Port Vale For Sale: Normal For Norman

“We’ve been here before,” noted the Stoke Sentinel newspaper’s Michael Baggaley, as Port Vale owner/chairman Norman Smurthwaite announced that the club he helped take out of administration in November 2012 was for sale. LAST April.

Last month, Smurthwaite pepped up his up-for-sale announcement. Vale fans have long-urged Smurthwaite to leave the club as he found it. They meant “debt-free.” Instead, on 23rd March, the 58-year-old Smurthwaite told BBC Radio Stoke that if a buyer wasn’t found by 5th May, the season’s end, he would put Vale EXACTLY as he’d found it… in administration.

Takeover talks currently appear to be progressing with (very) local business Synectics Solutions (their offices are an underhit backpass from Vale’s imaginatively-named Vale Park stadium). And Carol Shanahan, co-owner with husband Keith, chairs the Port Vale Foundation Trust, the club’s charitable arm. They are demonstrably Vale’s best future option. But being better barely matters in modern football. And THEY have been here before too.

Smurthwaite knows the controversial club owner’s playbook by heart. After all, the mentor the Football League assigned to him when he was a league newbie was then-Blackpool chairman and charm school drop-out Karl Oyston. Yes…really.

And Smurthwaite has extensively utilised the playbook since taking full control of Vale in May 2013. portraying himself as a financial saviour, while practising financial obfuscation, lambasting the media, lambasting fanbase critics, labelling acquiescent fans the “true” supporters, splitting ground from club while still owning both. And, of course, not being a very good owner at all.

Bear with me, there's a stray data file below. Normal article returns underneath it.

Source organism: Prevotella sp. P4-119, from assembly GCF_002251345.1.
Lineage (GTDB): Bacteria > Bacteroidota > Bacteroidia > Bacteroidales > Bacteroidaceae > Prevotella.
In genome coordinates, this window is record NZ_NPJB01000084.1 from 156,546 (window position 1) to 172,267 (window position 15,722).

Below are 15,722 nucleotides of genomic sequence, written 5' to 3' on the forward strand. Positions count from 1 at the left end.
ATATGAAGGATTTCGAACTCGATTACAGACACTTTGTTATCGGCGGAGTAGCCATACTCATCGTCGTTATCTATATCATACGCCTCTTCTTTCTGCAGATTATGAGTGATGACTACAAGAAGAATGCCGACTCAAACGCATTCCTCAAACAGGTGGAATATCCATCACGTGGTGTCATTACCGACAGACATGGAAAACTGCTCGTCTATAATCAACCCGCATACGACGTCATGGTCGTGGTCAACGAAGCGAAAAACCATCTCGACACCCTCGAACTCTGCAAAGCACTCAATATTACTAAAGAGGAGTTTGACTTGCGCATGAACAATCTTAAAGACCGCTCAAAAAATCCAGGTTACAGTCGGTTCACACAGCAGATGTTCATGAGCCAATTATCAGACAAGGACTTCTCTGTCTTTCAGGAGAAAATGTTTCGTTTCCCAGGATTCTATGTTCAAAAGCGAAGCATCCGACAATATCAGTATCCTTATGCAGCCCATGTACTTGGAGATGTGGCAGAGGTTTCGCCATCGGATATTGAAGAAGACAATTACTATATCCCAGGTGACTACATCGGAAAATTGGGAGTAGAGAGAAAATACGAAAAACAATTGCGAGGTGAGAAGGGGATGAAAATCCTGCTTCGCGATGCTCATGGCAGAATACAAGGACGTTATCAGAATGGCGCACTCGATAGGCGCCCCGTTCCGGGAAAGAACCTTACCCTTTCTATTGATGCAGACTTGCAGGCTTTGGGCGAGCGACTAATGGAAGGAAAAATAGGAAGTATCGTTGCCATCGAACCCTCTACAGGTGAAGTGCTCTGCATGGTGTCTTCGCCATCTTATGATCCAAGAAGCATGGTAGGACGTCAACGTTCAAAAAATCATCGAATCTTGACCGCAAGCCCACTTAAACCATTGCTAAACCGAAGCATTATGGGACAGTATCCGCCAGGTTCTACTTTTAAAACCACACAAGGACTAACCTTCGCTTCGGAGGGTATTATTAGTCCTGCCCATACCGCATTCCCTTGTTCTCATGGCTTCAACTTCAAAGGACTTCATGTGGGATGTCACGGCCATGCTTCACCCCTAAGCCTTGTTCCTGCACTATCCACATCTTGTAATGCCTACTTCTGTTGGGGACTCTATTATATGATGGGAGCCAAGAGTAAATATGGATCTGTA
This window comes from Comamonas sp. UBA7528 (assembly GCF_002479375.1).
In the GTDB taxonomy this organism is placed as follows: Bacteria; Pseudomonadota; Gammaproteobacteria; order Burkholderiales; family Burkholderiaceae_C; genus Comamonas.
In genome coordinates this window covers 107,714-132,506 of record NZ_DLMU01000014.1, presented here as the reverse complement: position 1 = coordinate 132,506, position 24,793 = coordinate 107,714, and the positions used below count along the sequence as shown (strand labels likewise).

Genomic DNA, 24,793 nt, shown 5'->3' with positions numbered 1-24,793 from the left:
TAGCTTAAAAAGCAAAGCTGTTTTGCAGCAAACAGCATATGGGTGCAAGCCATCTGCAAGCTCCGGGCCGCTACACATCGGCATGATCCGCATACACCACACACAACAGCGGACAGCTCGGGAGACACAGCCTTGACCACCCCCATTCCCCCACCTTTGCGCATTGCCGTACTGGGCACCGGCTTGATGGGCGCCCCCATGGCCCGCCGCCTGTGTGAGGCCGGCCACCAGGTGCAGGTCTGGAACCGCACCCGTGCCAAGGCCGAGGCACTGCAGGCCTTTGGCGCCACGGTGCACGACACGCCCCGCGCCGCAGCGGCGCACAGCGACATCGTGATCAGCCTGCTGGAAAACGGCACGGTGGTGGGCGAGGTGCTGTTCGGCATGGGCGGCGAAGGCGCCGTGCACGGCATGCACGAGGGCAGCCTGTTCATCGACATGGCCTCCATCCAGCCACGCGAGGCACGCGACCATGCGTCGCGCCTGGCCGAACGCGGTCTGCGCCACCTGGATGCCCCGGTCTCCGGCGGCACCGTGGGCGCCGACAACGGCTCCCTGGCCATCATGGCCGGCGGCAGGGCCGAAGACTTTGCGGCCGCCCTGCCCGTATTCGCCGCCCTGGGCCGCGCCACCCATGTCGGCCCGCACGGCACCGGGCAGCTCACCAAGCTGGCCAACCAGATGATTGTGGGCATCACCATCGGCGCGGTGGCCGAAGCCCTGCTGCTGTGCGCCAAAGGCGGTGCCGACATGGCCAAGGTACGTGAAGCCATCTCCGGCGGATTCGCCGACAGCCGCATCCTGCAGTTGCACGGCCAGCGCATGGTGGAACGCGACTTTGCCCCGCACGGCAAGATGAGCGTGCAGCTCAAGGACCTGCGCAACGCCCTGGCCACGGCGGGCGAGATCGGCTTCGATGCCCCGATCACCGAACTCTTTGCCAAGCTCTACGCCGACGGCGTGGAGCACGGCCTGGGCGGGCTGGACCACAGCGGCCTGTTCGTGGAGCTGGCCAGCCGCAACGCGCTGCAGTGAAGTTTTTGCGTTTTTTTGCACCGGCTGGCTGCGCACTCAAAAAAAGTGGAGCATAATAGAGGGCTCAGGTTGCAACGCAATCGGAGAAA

He is, however, building a nifty little football stadium-based property portfolio, having bought National League North crisis-mountain Nuneaton Borough’s Liberty Way stadium last July. His motives are foggy, if obviously financial (he often gives the impression that he doesn’t know one end of a football from the other). And two clubs look uncomfortably dependent on them.

Smurthwaite puts up ‘Vale for Sale’ signs with Christmas-decoration regularity. In December 2015, it was his mature response to a costly FA Cup defeat to Exeter (who were then drawn at home to Liverpool). It was not a “distress sale,” he stressed, 11 months after stressing that Vale was “screwed” and “would last three weeks,” without his money.